A Problem of Settlement: Cultural Landscape Change on the Willunga Plains, South Australia, from 1840

01st December 2007

Ellen Stuart

BArch(Hons), Department of Archaeology, Flinders University, November 2005

While the concept of cultural landscapes has been around since the nineteenth century, the phrase itself was only coined in the twentieth century. Within archaeology, cultural landscape approaches have only recently been adopted and in the Australian context, such studies are poorly represented in the literature. Typically, most historical archaeologists tend to consider structures and forms within the landscape as opportunities for excavation, measurement and the collection of artefacts, with an emphasis on description and typology. It is only through a consideration of the landscape in its entirety that these features permit interpretation of human behaviour and values within a region. Researching a changing cultural landscape over time permits the interaction between settlers and the land to be better described and understood.

This thesis examines the changing vegetation patterns on the Willunga Plains, South Australia, since European colonisation in 1840 as settlers attempted to create a familiar environment. Taking the viewpoint that vegetation patterns are products of human activities, the relationship between this altered landscape and the economic development of the region is argued to be mutually dependent. The problems settlers experienced in establishing a sustainable livelihood are examined by the application of cultural landscape theory to interpret human behaviour through transposition of culture, use of prior farming knowledge and landscape learning. By researching historical, palaeoenvironmental and contemporary evidence of the Willunga Plains the continuing evolution of the cultural landscape of the region is realised.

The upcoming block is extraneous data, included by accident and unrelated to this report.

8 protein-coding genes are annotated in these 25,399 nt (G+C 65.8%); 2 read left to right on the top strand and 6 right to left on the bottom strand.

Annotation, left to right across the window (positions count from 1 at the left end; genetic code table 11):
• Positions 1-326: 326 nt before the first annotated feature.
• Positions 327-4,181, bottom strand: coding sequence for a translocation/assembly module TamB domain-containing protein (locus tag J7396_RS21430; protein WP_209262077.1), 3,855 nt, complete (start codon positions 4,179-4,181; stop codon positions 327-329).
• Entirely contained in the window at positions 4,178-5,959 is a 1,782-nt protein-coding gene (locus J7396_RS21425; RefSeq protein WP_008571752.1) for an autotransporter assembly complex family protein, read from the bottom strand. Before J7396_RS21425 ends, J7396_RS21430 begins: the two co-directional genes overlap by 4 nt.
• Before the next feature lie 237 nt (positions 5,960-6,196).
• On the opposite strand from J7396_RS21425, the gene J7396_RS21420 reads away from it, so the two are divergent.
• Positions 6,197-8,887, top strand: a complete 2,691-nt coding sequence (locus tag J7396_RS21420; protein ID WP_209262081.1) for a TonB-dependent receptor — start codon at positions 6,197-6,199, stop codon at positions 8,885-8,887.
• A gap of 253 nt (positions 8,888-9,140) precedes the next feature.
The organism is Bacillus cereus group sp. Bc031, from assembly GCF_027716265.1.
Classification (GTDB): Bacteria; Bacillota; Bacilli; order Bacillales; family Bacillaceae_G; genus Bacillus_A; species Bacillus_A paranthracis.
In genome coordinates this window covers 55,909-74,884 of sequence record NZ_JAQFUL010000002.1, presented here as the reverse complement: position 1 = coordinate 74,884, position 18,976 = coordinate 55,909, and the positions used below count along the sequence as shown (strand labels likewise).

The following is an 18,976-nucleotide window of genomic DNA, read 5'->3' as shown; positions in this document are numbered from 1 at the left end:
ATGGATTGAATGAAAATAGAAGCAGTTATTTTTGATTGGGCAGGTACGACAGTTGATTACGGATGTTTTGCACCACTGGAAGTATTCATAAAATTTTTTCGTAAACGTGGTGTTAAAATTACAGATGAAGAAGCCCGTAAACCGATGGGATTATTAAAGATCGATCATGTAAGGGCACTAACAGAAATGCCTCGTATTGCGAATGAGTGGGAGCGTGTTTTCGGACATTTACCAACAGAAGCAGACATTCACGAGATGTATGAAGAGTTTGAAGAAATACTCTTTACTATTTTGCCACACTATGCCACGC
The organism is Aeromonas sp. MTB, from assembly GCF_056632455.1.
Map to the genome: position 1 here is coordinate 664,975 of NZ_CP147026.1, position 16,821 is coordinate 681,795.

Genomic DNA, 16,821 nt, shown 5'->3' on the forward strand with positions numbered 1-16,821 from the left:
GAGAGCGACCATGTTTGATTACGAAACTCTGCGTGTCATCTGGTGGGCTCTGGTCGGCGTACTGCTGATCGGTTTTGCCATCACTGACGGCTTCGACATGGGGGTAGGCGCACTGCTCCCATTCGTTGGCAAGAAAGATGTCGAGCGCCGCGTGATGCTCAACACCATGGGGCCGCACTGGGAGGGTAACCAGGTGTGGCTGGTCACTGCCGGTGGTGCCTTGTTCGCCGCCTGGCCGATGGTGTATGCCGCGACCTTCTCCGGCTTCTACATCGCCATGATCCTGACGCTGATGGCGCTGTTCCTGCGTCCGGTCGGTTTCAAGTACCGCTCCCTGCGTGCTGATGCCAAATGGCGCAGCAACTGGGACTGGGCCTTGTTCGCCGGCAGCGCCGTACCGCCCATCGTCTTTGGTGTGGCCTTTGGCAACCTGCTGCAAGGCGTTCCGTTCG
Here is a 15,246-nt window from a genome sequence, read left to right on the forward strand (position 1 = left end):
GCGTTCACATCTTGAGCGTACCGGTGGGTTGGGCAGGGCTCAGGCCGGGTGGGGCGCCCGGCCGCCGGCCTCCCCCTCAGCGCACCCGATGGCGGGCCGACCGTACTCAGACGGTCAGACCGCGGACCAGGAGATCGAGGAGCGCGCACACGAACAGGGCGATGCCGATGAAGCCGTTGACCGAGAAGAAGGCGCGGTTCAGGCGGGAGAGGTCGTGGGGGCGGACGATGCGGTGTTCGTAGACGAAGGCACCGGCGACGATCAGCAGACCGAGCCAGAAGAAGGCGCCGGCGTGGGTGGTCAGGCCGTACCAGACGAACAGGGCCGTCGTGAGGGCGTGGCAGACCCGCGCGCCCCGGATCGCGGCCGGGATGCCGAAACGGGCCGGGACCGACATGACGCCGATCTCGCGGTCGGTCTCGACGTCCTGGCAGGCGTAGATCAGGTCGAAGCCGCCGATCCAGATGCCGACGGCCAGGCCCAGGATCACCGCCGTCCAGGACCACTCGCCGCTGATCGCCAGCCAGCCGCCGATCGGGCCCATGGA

Ellen Stuart
A Problem of Settlement: Cultural Landscape Change on the Willunga Plains, South Australia, from 1840
December 2007
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Thesis Abstracts
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